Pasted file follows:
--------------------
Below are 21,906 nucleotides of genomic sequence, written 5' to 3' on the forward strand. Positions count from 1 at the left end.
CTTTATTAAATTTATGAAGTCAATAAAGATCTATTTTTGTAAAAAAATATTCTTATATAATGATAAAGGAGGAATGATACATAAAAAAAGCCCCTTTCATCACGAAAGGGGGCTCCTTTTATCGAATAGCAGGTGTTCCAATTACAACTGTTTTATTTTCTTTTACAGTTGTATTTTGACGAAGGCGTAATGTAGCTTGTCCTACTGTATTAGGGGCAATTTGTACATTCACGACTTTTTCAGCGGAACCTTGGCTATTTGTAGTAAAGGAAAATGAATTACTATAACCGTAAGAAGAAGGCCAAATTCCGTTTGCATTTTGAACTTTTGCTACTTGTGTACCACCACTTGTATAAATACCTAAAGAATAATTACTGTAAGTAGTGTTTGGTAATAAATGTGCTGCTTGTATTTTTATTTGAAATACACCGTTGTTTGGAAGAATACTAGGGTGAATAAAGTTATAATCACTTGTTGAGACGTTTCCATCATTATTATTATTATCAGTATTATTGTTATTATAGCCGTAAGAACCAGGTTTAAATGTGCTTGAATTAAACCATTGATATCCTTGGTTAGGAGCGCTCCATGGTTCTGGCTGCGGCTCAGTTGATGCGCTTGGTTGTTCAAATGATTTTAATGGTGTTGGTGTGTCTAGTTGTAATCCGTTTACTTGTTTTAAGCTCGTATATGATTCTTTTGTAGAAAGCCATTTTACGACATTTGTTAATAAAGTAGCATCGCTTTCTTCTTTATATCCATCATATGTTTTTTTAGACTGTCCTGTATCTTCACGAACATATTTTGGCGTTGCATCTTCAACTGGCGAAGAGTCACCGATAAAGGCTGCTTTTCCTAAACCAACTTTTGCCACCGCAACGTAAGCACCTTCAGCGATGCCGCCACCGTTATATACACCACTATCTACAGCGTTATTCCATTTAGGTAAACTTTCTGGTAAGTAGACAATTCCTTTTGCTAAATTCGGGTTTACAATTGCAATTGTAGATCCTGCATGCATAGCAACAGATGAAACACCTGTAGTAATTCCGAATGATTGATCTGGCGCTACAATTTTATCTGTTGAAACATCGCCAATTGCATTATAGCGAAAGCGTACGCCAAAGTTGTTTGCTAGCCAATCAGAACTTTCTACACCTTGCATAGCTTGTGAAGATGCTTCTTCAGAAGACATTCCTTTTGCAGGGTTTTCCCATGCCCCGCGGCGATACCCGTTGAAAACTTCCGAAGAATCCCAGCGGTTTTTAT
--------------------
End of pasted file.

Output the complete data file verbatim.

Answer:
Below are 21,906 nucleotides of genomic sequence, written 5' to 3' on the forward strand. Positions count from 1 at the left end.
CTTTATTAAATTTATGAAGTCAATAAAGATCTATTTTTGTAAAAAAATATTCTTATATAATGATAAAGGAGGAATGATACATAAAAAAAGCCCCTTTCATCACGAAAGGGGGCTCCTTTTATCGAATAGCAGGTGTTCCAATTACAACTGTTTTATTTTCTTTTACAGTTGTATTTTGACGAAGGCGTAATGTAGCTTGTCCTACTGTATTAGGGGCAATTTGTACATTCACGACTTTTTCAGCGGAACCTTGGCTATTTGTAGTAAAGGAAAATGAATTACTATAACCGTAAGAAGAAGGCCAAATTCCGTTTGCATTTTGAACTTTTGCTACTTGTGTACCACCACTTGTATAAATACCTAAAGAATAATTACTGTAAGTAGTGTTTGGTAATAAATGTGCTGCTTGTATTTTTATTTGAAATACACCGTTGTTTGGAAGAATACTAGGGTGAATAAAGTTATAATCACTTGTTGAGACGTTTCCATCATTATTATTATTATCAGTATTATTGTTATTATAGCCGTAAGAACCAGGTTTAAATGTGCTTGAATTAAACCATTGATATCCTTGGTTAGGAGCGCTCCATGGTTCTGGCTGCGGCTCAGTTGATGCGCTTGGTTGTTCAAATGATTTTAATGGTGTTGGTGTGTCTAGTTGTAATCCGTTTACTTGTTTTAAGCTCGTATATGATTCTTTTGTAGAAAGCCATTTTACGACATTTGTTAATAAAGTAGCATCGCTTTCTTCTTTATATCCATCATATGTTTTTTTAGACTGTCCTGTATCTTCACGAACATATTTTGGCGTTGCATCTTCAACTGGCGAAGAGTCACCGATAAAGGCTGCTTTTCCTAAACCAACTTTTGCCACCGCAACGTAAGCACCTTCAGCGATGCCGCCACCGTTATATACACCACTATCTACAGCGTTATTCCATTTAGGTAAACTTTCTGGTAAGTAGACAATTCCTTTTGCTAAATTCGGGTTTACAATTGCAATTGTAGATCCTGCATGCATAGCAACAGATGAAACACCTGTAGTAATTCCGAATGATTGATCTGGCGCTACAATTTTATCTGTTGAAACATCGCCAATTGCATTATAGCGAAAGCGTACGCCAAAGTTGTTTGCTAGCCAATCAGAACTTTCTACACCTTGCATAGCTTGTGAAGATGCTTCTTCAGAAGACATTCCTTTTGCAGGGTTTTCCCATGCCCCGCGGCGATACCCGTTGAAAACTTCCGAAGAATCCCAGCGGTTTTTAT